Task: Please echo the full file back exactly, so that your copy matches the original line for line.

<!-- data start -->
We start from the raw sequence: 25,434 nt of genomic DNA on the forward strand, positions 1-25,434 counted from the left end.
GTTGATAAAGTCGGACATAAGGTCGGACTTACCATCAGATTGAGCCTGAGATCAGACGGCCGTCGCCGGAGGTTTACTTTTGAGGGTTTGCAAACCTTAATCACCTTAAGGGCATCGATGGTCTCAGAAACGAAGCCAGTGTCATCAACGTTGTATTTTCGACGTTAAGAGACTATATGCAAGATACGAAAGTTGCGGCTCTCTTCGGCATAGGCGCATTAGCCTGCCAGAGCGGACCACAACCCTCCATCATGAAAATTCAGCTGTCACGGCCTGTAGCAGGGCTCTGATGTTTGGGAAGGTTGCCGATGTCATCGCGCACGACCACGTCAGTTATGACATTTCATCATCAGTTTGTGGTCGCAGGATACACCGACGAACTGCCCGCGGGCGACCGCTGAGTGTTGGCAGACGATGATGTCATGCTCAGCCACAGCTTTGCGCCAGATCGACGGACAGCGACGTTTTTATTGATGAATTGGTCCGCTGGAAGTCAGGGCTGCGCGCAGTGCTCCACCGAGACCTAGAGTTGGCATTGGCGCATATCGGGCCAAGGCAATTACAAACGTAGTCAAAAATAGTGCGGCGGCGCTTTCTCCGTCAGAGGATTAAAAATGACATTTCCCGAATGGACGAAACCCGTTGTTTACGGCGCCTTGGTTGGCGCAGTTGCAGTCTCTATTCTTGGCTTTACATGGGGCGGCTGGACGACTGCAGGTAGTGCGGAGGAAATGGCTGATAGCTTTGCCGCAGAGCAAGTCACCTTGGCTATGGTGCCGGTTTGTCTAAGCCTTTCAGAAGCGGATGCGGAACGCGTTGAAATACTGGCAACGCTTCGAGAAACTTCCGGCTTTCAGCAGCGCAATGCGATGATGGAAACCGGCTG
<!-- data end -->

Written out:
We start from the raw sequence: 25,434 nt of genomic DNA on the forward strand, positions 1-25,434 counted from the left end.
GTTGATAAAGTCGGACATAAGGTCGGACTTACCATCAGATTGAGCCTGAGATCAGACGGCCGTCGCCGGAGGTTTACTTTTGAGGGTTTGCAAACCTTAATCACCTTAAGGGCATCGATGGTCTCAGAAACGAAGCCAGTGTCATCAACGTTGTATTTTCGACGTTAAGAGACTATATGCAAGATACGAAAGTTGCGGCTCTCTTCGGCATAGGCGCATTAGCCTGCCAGAGCGGACCACAACCCTCCATCATGAAAATTCAGCTGTCACGGCCTGTAGCAGGGCTCTGATGTTTGGGAAGGTTGCCGATGTCATCGCGCACGACCACGTCAGTTATGACATTTCATCATCAGTTTGTGGTCGCAGGATACACCGACGAACTGCCCGCGGGCGACCGCTGAGTGTTGGCAGACGATGATGTCATGCTCAGCCACAGCTTTGCGCCAGATCGACGGACAGCGACGTTTTTATTGATGAATTGGTCCGCTGGAAGTCAGGGCTGCGCGCAGTGCTCCACCGAGACCTAGAGTTGGCATTGGCGCATATCGGGCCAAGGCAATTACAAACGTAGTCAAAAATAGTGCGGCGGCGCTTTCTCCGTCAGAGGATTAAAAATGACATTTCCCGAATGGACGAAACCCGTTGTTTACGGCGCCTTGGTTGGCGCAGTTGCAGTCTCTATTCTTGGCTTTACATGGGGCGGCTGGACGACTGCAGGTAGTGCGGAGGAAATGGCTGATAGCTTTGCCGCAGAGCAAGTCACCTTGGCTATGGTGCCGGTTTGTCTAAGCCTTTCAGAAGCGGATGCGGAACGCGTTGAAATACTGGCAACGCTTCGAGAAACTTCCGGCTTTCAGCAGCGCAATGCGATGATGGAAACCGGCTG